Cryptomessaging is a decentralized instant messaging system with crypto powered bots and privacy through personas.
The cryptomessaging architecture is inspired by five design patterns:
- Cryptographically derived identity such as accounts on Bitcoin, allows the creation of one or more Persona Ids for each person and enables operation without a userid. This system lets people create identities without the need for a central user account authority.
- Decentralized Attention Logic as opposed to the current business model of centralizing the logic to curate peoples information feeds.
- Instant Messaging as a foundation for quickly moving information between systems. Some information will be simple text messages between personas, other will be "meta" information to provide useful functions like the new geographic location of a moving person or a new person joining a chat, while other information could be data being shared between digital assistants.
- Email/SMTP where there is no central server managing all accounts. Instead, thousands of servers managed by different people or organizations work together.
- Open Source where software can be reviewed by peers to quickly discover security issues and identify bad actors.
The following diagram is a simplified view of the different Cryptomessaging services and clients and how they interact:
For a more complete description of each of the following components, please follow the link to the service section.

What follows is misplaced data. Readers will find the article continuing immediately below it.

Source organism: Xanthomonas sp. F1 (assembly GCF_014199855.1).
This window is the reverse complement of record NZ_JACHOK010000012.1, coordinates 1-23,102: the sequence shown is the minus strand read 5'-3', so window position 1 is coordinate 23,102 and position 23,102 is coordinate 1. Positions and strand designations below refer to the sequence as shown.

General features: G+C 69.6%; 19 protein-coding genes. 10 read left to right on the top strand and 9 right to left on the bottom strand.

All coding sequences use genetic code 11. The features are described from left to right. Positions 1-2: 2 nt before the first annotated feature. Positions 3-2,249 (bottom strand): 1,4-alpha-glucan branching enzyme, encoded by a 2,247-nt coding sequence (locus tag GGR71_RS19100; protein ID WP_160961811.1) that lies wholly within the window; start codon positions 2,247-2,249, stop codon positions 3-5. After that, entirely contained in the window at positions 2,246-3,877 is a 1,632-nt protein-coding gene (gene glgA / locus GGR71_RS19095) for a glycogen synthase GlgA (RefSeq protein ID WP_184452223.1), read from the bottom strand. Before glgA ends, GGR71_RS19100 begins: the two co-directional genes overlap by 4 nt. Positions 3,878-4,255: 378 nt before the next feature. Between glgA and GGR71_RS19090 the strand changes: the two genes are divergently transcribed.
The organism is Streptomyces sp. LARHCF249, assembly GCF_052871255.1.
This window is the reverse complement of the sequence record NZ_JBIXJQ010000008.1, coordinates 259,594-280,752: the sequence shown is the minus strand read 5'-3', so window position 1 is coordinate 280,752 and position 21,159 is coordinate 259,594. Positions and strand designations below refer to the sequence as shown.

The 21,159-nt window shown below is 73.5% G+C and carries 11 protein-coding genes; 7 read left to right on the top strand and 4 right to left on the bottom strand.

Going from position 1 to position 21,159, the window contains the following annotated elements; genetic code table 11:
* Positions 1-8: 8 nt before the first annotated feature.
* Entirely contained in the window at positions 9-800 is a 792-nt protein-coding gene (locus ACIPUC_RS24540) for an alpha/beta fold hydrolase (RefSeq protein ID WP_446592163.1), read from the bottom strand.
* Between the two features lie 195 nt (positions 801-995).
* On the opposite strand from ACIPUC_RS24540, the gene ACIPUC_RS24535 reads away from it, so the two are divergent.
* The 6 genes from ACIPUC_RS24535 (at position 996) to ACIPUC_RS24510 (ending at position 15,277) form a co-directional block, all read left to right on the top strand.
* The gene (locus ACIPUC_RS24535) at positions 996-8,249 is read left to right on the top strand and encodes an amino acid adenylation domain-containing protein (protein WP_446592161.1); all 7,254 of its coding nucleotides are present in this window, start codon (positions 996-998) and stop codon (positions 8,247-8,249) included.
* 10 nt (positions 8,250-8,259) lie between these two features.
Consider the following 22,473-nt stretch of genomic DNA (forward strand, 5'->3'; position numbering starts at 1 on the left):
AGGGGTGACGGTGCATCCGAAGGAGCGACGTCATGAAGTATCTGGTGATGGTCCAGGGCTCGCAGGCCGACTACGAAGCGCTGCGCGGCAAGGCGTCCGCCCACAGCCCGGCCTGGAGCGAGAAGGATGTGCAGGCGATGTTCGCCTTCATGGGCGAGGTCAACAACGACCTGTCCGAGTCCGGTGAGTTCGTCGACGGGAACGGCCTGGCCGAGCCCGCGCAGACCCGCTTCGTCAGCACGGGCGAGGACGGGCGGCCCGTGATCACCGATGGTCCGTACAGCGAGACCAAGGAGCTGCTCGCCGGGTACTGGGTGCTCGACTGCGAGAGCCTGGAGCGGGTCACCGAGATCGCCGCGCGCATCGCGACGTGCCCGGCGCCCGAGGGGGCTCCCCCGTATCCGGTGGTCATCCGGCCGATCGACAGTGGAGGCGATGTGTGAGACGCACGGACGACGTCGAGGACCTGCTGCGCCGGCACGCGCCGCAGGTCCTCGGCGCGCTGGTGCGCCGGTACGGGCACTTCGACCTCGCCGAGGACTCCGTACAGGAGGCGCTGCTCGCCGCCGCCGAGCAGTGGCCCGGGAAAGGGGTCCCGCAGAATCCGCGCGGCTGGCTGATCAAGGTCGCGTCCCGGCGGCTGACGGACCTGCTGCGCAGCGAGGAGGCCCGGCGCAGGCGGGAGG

- Many Chat Services provide a simple store of chat data, including who is in each chat, and the messages they have sent. A Chat Service is an example of a Group Service (see below). When a new message arrives, it is validated, saved to the local database, and delivery is attempted to all members of the chat through Push services. Just like email, there are many chat services. What is unique to cryptomessaging, is that people are not tied to one "home" chat service; a person can start each new chat on any chat service.
- Many Persona Services provide a storage service for people to publish public data to other services. A person can associate a username, picture, short bio, and currently valid cryptographic public keys for each of their personas.
- Many Push Services accept requests from Group Services and forward them to user clients. For mobile devices, a Push Service will typically connect with an Apple Push Notification Service for Apple devices.
- iOS and Android apps provide the messaging interface to the person.
- Web applications running in a web browser such as Chrome provide a messaging interface, and can also receive push notifications.
- Keyrings provide storage for people's public and private keys. These keyrings may exist on the client device, may be backed up by cloud offerings, or may be stored securely in remote servers.
- Apple Push Service is the Apple Push Notification service.
- Android Push Service is the Google Firebase Cloud Messaging service.
- A Bot Sandbox is an execution environment on the person's device for bots. This execution can happen in the foreground and presenting a user interface, or may be in the background.
- Many Bot Services serve the code and interfaces that execute on client devices, as well as cloud based logic and storage. In addition to interacting with client devices, bot services can directly communicate between each-other.
- Many Bot Marketplaces provide discovery of Bot services.
- Group Services such as Chat, Channel, and Story share a common API and fundamentally manage a group of people (and bots) and messaging to them. Some groups have a large amount of anyone-to-anyone message traffic, while others are purely broadcast from a simple person to many others.